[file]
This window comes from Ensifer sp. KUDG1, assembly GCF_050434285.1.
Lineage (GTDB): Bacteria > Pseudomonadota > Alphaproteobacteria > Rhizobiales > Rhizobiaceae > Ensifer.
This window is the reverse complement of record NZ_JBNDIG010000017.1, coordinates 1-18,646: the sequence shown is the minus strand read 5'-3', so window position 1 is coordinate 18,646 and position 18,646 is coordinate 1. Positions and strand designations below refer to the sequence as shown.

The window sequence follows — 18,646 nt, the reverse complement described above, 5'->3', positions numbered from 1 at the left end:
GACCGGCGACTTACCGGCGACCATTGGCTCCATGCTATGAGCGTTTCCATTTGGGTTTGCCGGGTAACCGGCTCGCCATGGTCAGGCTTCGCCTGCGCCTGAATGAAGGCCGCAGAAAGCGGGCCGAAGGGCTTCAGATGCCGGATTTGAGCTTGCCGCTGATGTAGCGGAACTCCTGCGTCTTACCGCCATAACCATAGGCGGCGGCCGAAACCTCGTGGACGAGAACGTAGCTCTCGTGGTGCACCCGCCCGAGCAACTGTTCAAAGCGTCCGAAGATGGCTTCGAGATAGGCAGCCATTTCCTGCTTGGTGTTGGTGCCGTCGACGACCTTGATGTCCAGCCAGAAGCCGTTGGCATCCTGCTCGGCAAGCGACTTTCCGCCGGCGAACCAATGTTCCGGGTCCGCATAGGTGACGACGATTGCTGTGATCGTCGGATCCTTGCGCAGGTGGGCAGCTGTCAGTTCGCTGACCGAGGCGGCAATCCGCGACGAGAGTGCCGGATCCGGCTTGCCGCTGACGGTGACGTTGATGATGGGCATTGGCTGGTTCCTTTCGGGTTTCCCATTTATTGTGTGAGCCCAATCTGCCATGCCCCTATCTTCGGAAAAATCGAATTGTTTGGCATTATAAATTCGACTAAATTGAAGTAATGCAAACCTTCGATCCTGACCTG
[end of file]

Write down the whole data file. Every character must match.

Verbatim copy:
This window comes from Ensifer sp. KUDG1, assembly GCF_050434285.1.
Lineage (GTDB): Bacteria > Pseudomonadota > Alphaproteobacteria > Rhizobiales > Rhizobiaceae > Ensifer.
This window is the reverse complement of record NZ_JBNDIG010000017.1, coordinates 1-18,646: the sequence shown is the minus strand read 5'-3', so window position 1 is coordinate 18,646 and position 18,646 is coordinate 1. Positions and strand designations below refer to the sequence as shown.

The window sequence follows — 18,646 nt, the reverse complement described above, 5'->3', positions numbered from 1 at the left end:
GACCGGCGACTTACCGGCGACCATTGGCTCCATGCTATGAGCGTTTCCATTTGGGTTTGCCGGGTAACCGGCTCGCCATGGTCAGGCTTCGCCTGCGCCTGAATGAAGGCCGCAGAAAGCGGGCCGAAGGGCTTCAGATGCCGGATTTGAGCTTGCCGCTGATGTAGCGGAACTCCTGCGTCTTACCGCCATAACCATAGGCGGCGGCCGAAACCTCGTGGACGAGAACGTAGCTCTCGTGGTGCACCCGCCCGAGCAACTGTTCAAAGCGTCCGAAGATGGCTTCGAGATAGGCAGCCATTTCCTGCTTGGTGTTGGTGCCGTCGACGACCTTGATGTCCAGCCAGAAGCCGTTGGCATCCTGCTCGGCAAGCGACTTTCCGCCGGCGAACCAATGTTCCGGGTCCGCATAGGTGACGACGATTGCTGTGATCGTCGGATCCTTGCGCAGGTGGGCAGCTGTCAGTTCGCTGACCGAGGCGGCAATCCGCGACGAGAGTGCCGGATCCGGCTTGCCGCTGACGGTGACGTTGATGATGGGCATTGGCTGGTTCCTTTCGGGTTTCCCATTTATTGTGTGAGCCCAATCTGCCATGCCCCTATCTTCGGAAAAATCGAATTGTTTGGCATTATAAATTCGACTAAATTGAAGTAATGCAAACCTTCGATCCTGACCTG